Based on the true tale of a mother’s dogged attempts to free her son, HOSTAGE takes the abstract political and turns it into the very personal – and often painful – account of Barbara Timm, a Midwestern housewife who will do anything to help free her 19-year-old first-born. When Kevin Hermening, a Marine guard at the American Embassy in Iran, was taken hostage, his distraught but determined mother flew to Teheran in April 1980 and demanded to see him. Under the shadow of an impending travel ban and at great risk to her own safety, she refused to sit back and wait for two governments to enter into lengthy negotiations – which, in fact, dragged on for 444 days.
This is the journey of Barbara Timm (Tracie Lockwood), a mother who won’t take no for an answer, a mother who is ready to fight tooth and nail for her child. But it is also the story of Kevin Hermening (Zachary Grant), who shines as her miserable but also proud son during the worst days of his life. So too is HOSTAGE the tale of his birth father Richard Hermening (Christopher Hoffman) and his stepfather Kenny Timm (Jack Clinton). Rounding out the powerful cast are Kevin’s captors, Ebrahim (Satiar Pourvasei) and Tehran Mary (Vaneh Assadourian). Both sides fervently believe in their cause – but can two diametrically opposed views co-exist?
When politically naïve Barbara flies to Iran, she doesn’t know what to expect. It certainly isn’t meeting Kevin’s U.S. educated student captors, each with a painful past. And it may not even have been seeing her son, reduced to rags, whom she feared was already dead. Juxtaposed into the narrative of her experiences in Iran is her return to the U.S. amidst the backlash from her friends and neighbors, who suspect that she is an Iranian spy. Every time she opens her mouth to utter a message of conciliaton, she seems to dig a deeper hole for herself. Meanwhile, Kevin’s two fathers seem to be trying to turn the tragic event into a competition.
Playwright Michelle Kholos Brooks does a superb job of getting into Barbara Timm’s head and heart as she plows through unfamiliar territory with only one agenda – to protect her son in the only way she knows how. Director Elina De Santos takes this heart-wrenching and intense report of people under maximum stress and compassionately guides her principals through a minefield of emotions as they attempt to deal with the unexpected and impossible. Each character will remain indelibly wrought by the strong portrayals of the actors in the piece. Above all, talented Tracie Lockwood is remarkable and memorable as she brings Barbara Timm to life, warts and all.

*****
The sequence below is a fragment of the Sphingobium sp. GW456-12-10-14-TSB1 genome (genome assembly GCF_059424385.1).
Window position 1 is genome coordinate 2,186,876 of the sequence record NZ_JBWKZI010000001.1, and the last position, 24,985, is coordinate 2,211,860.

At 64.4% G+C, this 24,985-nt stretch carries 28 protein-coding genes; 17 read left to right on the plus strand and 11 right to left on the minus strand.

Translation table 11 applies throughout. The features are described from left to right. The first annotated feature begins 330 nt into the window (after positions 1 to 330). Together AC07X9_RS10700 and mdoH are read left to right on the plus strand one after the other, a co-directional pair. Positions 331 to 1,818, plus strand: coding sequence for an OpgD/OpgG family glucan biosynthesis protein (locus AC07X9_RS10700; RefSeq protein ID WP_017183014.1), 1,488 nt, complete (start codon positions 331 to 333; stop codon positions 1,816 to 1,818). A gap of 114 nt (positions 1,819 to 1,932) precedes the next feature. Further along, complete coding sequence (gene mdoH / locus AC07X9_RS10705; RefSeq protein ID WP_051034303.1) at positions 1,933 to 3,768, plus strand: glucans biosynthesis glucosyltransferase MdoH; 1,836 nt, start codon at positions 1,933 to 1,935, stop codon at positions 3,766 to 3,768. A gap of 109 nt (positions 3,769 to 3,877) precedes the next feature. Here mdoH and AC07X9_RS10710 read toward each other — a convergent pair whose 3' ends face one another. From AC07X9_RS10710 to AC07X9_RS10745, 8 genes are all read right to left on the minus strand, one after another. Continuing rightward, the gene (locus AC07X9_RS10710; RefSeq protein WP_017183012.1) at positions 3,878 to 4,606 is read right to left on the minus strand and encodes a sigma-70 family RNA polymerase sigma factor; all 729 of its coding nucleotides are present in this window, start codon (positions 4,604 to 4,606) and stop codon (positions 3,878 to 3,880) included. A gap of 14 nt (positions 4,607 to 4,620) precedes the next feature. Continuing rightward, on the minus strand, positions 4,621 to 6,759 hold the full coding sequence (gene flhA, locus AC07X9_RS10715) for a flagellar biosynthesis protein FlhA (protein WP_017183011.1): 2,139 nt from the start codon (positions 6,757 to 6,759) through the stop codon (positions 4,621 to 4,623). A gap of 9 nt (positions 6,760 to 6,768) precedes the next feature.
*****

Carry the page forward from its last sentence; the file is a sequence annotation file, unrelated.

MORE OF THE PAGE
Stephanie Kerley Schwartz’s stark scenic design underscores the almost hopeless quest of each of the principals. Brian Gale’s lighting, Christopher Moscatiello’s sound, and Naila Aladdin Sanders’ costumes make history leap from the page. HOSTAGE is a formidable and potent report about diverse people and different cultures who somehow reach a kind of rapprochement. This is a poignant, thought-provoking play with lots of acting muscle helmed by a fierce director and an effective script. Kudos to all involved for bringing a piece of history to life – while at the same time delving into the intensely personal backstory.
HOSTAGE runs through July 22, 2018, with performances THROUGH JUNE 24 at 8:30 p.m. on Fridays and Saturdays, at 2 p.m. on Sundays, and at 8 p.m. on Mondays. AFTER JUNE 24, performances are at 8:30 p.m. on Saturdays and at 2 p.m. on Sundays. The Skylight Theatre is located at 1816 ½ North Vermont Avenue, Los Angeles CA 90027. Tickets range from $15 to $39.99. For information and reservations, call 213-761-7061 or go online.